Swivel Question

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Well-Known Member
Jan 9, 2004
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So I have been using swivels for a while - Rosco No 3 - 100 lb test. What sizes do you all recommend for different sized chutes? I have a great little tackle shop that has the big 12/0 swivels that are 1500 lb test.

Also, the shop has some really cool Rosco Ball Bearing swivels that they say don't bind at all - unlike the barrel swivels. Are these better for parachute applications or are the barrel swivels more than enough? I have also seen torpedo ball bearing swivels that are really nice but the price is a lot more?

What in your (humble) opinion is the best swivel? Barrel or Ball Bearing?


What size (pounds test) are appropriate for different sized chutes/weights?

#5 Brass for my 24 and 3 inch. #7 for 18" and either 37 or #10 for 12" and under.

I like barrel, but bearings are better and more $$$.

I finally found a supply of these...I usually buy them 20-30 dozen at a wack.
John's advice on swivel sizes is spot on.

Walmart has all of these swivels in 12 packs, or for 6 bucks you can get a small carrying case full of different sizes. Well worth the investment. 8)

On a side note, I've considered trying some of the triple swivel sets, just to see if it would work with some projects. 1 swivel for the cord, 1 for the nose cone line, and 1 for the chute. Once it stops raining here - been doing it for 3 days and it dries out, i'll launch one and give my results.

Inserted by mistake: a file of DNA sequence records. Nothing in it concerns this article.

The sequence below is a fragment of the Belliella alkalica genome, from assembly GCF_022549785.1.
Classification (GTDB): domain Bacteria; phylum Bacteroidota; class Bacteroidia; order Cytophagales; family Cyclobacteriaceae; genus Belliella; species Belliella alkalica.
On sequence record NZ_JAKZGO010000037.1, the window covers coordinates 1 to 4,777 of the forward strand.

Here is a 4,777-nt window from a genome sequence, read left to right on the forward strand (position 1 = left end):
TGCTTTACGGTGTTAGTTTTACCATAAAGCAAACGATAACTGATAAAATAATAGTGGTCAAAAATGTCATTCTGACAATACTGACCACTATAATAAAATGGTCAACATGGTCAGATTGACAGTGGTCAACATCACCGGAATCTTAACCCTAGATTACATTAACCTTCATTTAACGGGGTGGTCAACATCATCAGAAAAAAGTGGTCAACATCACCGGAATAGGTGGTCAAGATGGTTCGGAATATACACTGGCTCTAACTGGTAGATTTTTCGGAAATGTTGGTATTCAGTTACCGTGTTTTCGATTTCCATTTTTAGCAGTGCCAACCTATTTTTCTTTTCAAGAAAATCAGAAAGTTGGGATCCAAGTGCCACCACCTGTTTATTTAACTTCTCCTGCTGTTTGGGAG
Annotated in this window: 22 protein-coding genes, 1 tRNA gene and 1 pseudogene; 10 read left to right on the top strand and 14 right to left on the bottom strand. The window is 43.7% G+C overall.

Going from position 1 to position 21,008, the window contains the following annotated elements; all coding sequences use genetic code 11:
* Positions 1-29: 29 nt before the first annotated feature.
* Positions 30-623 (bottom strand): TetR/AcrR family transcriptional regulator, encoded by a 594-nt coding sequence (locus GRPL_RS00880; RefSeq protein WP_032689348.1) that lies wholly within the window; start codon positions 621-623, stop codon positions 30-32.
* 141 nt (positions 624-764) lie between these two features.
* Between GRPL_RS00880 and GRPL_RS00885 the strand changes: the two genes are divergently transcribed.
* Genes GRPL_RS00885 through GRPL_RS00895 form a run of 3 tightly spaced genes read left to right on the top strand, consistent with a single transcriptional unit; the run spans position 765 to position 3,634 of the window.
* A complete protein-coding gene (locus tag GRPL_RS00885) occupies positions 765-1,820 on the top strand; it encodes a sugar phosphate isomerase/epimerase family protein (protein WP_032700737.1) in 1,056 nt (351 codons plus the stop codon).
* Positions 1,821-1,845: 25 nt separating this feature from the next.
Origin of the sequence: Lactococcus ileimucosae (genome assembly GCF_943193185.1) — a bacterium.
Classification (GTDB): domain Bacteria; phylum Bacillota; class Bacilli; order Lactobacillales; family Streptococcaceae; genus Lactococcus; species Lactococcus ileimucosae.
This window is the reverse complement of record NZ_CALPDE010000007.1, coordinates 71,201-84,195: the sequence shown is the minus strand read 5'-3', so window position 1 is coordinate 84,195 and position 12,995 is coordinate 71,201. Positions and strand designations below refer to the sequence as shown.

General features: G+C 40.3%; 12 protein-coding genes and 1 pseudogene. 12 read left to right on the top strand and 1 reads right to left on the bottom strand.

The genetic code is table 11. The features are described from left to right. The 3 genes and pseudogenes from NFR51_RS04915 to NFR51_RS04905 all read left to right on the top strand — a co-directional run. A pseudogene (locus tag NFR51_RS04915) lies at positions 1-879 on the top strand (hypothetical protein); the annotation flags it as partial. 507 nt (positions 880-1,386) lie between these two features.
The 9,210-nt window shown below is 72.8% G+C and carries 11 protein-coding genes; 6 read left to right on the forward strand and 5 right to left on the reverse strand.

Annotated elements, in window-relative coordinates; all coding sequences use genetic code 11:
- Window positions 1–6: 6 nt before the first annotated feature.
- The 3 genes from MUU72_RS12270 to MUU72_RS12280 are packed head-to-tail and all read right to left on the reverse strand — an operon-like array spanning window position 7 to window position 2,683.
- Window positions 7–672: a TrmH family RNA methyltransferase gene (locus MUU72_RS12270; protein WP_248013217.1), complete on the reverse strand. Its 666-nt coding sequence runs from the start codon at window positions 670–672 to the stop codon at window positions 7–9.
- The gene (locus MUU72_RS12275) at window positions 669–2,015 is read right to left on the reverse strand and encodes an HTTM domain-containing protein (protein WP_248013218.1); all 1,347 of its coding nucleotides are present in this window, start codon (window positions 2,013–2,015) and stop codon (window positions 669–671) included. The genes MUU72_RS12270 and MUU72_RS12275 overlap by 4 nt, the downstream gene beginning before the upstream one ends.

I like #14 barrel swivels for 6" to 18" and #12 for stuff up to 24" Larger #5's for 30" and 36" nylon chutes. Ball Bearing swivels are much more expensive, better for chutes, maybe for the larger ones???
Most swivels have two different ends. 1 has a smaller solid ring, and the other has a snap-swivel on it which can be opened and then reclosed.

1) Attach the shockcord through the solid ring end and double knot it.

2) Attach the parachute by opening the snap-swivel, slide the loops of the shroud line on and then resnap it shut.

As an alternative, you can simply loop the chute back through its own shroud line once the shroud lines have been passed through the swivel - i.e. as Estes commonly shows in their building instructions - which avoids opening the snap-swivel at all.

Some of the larger snap swivels have a high tension on the metal bar, which can play havok on fingers when trying to reclose them - thus its always wise to have a pair of needle nose pliars handy.

Makes changing parachutes a breeze, and is especially useful if you have a rocket thats on the boundry between streamer parachute recovery because of its weight. On windy days if the rocket is light enough, use the streamer, on calm days, use the chute. The same thought applies for higher impulse versus lower impulse engines.

As well, the swivel keeps the chute from spinning wildy as the shockcord unwinds/detangles, which leads to the rocket being less prone to spinning. I'm not sure, but I'd guess that such a chute/swivel combo would aid when doing video after the chute has opened.

Hope that helps,